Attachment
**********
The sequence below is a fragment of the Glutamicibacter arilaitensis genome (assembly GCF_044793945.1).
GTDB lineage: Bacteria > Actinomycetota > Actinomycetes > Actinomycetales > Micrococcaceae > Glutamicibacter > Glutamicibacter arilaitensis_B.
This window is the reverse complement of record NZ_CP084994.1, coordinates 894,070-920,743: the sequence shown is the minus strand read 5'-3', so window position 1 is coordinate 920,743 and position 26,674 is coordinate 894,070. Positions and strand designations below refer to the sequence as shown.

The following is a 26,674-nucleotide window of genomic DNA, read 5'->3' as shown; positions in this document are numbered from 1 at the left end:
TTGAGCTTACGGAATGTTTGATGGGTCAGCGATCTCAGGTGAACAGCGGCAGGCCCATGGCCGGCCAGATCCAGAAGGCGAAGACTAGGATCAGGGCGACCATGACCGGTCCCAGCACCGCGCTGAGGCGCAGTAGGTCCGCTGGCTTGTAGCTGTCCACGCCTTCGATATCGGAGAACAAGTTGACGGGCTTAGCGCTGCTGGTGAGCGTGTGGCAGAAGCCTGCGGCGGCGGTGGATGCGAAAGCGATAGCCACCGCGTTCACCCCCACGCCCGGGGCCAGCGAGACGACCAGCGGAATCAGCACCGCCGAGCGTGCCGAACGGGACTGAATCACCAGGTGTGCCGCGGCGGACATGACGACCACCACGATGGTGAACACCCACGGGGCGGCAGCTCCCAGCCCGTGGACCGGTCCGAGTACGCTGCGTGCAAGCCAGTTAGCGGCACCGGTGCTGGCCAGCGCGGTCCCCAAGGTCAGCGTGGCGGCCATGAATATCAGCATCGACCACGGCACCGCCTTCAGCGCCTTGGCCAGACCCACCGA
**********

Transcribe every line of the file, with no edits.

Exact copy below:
The sequence below is a fragment of the Glutamicibacter arilaitensis genome (assembly GCF_044793945.1).
GTDB lineage: Bacteria > Actinomycetota > Actinomycetes > Actinomycetales > Micrococcaceae > Glutamicibacter > Glutamicibacter arilaitensis_B.
This window is the reverse complement of record NZ_CP084994.1, coordinates 894,070-920,743: the sequence shown is the minus strand read 5'-3', so window position 1 is coordinate 920,743 and position 26,674 is coordinate 894,070. Positions and strand designations below refer to the sequence as shown.

The following is a 26,674-nucleotide window of genomic DNA, read 5'->3' as shown; positions in this document are numbered from 1 at the left end:
TTGAGCTTACGGAATGTTTGATGGGTCAGCGATCTCAGGTGAACAGCGGCAGGCCCATGGCCGGCCAGATCCAGAAGGCGAAGACTAGGATCAGGGCGACCATGACCGGTCCCAGCACCGCGCTGAGGCGCAGTAGGTCCGCTGGCTTGTAGCTGTCCACGCCTTCGATATCGGAGAACAAGTTGACGGGCTTAGCGCTGCTGGTGAGCGTGTGGCAGAAGCCTGCGGCGGCGGTGGATGCGAAAGCGATAGCCACCGCGTTCACCCCCACGCCCGGGGCCAGCGAGACGACCAGCGGAATCAGCACCGCCGAGCGTGCCGAACGGGACTGAATCACCAGGTGTGCCGCGGCGGACATGACGACCACCACGATGGTGAACACCCACGGGGCGGCAGCTCCCAGCCCGTGGACCGGTCCGAGTACGCTGCGTGCAAGCCAGTTAGCGGCACCGGTGCTGGCCAGCGCGGTCCCCAAGGTCAGCGTGGCGGCCATGAATATCAGCATCGACCACGGCACCGCCTTCAGCGCCTTGGCCAGACCCACCGA